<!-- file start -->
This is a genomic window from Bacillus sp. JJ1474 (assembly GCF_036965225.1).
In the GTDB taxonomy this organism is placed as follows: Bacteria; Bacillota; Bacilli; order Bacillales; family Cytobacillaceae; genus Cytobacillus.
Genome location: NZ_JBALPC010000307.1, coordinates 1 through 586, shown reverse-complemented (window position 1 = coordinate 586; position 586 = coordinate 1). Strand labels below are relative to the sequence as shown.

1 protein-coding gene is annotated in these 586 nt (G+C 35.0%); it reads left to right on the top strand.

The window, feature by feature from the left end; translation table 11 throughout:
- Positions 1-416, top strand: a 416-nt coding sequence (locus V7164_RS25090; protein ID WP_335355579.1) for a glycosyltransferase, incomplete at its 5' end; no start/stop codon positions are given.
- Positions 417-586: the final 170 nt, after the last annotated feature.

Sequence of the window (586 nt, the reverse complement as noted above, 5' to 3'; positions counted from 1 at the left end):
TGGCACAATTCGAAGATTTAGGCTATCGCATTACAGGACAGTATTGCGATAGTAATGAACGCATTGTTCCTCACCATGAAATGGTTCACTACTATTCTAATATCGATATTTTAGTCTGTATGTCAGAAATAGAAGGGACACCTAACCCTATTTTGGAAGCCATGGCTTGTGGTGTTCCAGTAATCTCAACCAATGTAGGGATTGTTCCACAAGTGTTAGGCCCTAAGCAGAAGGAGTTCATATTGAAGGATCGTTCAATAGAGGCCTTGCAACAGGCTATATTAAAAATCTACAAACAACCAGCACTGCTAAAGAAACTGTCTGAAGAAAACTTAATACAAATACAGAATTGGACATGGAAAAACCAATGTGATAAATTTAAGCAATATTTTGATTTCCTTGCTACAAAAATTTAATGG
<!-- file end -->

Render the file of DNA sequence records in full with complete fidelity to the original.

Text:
This is a genomic window from Bacillus sp. JJ1474 (assembly GCF_036965225.1).
In the GTDB taxonomy this organism is placed as follows: Bacteria; Bacillota; Bacilli; order Bacillales; family Cytobacillaceae; genus Cytobacillus.
Genome location: NZ_JBALPC010000307.1, coordinates 1 through 586, shown reverse-complemented (window position 1 = coordinate 586; position 586 = coordinate 1). Strand labels below are relative to the sequence as shown.

1 protein-coding gene is annotated in these 586 nt (G+C 35.0%); it reads left to right on the top strand.

The window, feature by feature from the left end; translation table 11 throughout:
- Positions 1-416, top strand: a 416-nt coding sequence (locus V7164_RS25090; protein ID WP_335355579.1) for a glycosyltransferase, incomplete at its 5' end; no start/stop codon positions are given.
- Positions 417-586: the final 170 nt, after the last annotated feature.

Sequence of the window (586 nt, the reverse complement as noted above, 5' to 3'; positions counted from 1 at the left end):
TGGCACAATTCGAAGATTTAGGCTATCGCATTACAGGACAGTATTGCGATAGTAATGAACGCATTGTTCCTCACCATGAAATGGTTCACTACTATTCTAATATCGATATTTTAGTCTGTATGTCAGAAATAGAAGGGACACCTAACCCTATTTTGGAAGCCATGGCTTGTGGTGTTCCAGTAATCTCAACCAATGTAGGGATTGTTCCACAAGTGTTAGGCCCTAAGCAGAAGGAGTTCATATTGAAGGATCGTTCAATAGAGGCCTTGCAACAGGCTATATTAAAAATCTACAAACAACCAGCACTGCTAAAGAAACTGTCTGAAGAAAACTTAATACAAATACAGAATTGGACATGGAAAAACCAATGTGATAAATTTAAGCAATATTTTGATTTCCTTGCTACAAAAATTTAATGG